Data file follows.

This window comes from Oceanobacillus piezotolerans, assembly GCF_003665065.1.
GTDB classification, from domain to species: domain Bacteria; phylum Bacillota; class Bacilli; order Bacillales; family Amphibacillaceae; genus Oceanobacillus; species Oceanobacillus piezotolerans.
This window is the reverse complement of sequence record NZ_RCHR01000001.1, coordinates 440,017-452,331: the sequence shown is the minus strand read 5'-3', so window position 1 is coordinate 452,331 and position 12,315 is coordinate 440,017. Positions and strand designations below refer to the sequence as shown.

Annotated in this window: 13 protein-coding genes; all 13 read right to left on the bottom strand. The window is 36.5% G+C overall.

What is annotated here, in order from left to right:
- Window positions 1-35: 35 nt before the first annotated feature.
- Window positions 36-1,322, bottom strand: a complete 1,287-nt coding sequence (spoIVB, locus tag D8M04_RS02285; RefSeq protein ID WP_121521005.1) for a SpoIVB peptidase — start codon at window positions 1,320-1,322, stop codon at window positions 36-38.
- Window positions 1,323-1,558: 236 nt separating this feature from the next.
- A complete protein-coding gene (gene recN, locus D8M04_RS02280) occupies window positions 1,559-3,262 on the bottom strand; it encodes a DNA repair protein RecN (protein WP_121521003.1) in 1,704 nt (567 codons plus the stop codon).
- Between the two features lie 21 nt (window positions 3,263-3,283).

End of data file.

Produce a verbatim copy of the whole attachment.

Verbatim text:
This window comes from Oceanobacillus piezotolerans, assembly GCF_003665065.1.
GTDB classification, from domain to species: domain Bacteria; phylum Bacillota; class Bacilli; order Bacillales; family Amphibacillaceae; genus Oceanobacillus; species Oceanobacillus piezotolerans.
This window is the reverse complement of sequence record NZ_RCHR01000001.1, coordinates 440,017-452,331: the sequence shown is the minus strand read 5'-3', so window position 1 is coordinate 452,331 and position 12,315 is coordinate 440,017. Positions and strand designations below refer to the sequence as shown.

Annotated in this window: 13 protein-coding genes; all 13 read right to left on the bottom strand. The window is 36.5% G+C overall.

What is annotated here, in order from left to right:
- Window positions 1-35: 35 nt before the first annotated feature.
- Window positions 36-1,322, bottom strand: a complete 1,287-nt coding sequence (spoIVB, locus tag D8M04_RS02285; RefSeq protein ID WP_121521005.1) for a SpoIVB peptidase — start codon at window positions 1,320-1,322, stop codon at window positions 36-38.
- Window positions 1,323-1,558: 236 nt separating this feature from the next.
- A complete protein-coding gene (gene recN, locus D8M04_RS02280) occupies window positions 1,559-3,262 on the bottom strand; it encodes a DNA repair protein RecN (protein WP_121521003.1) in 1,704 nt (567 codons plus the stop codon).
- Between the two features lie 21 nt (window positions 3,263-3,283).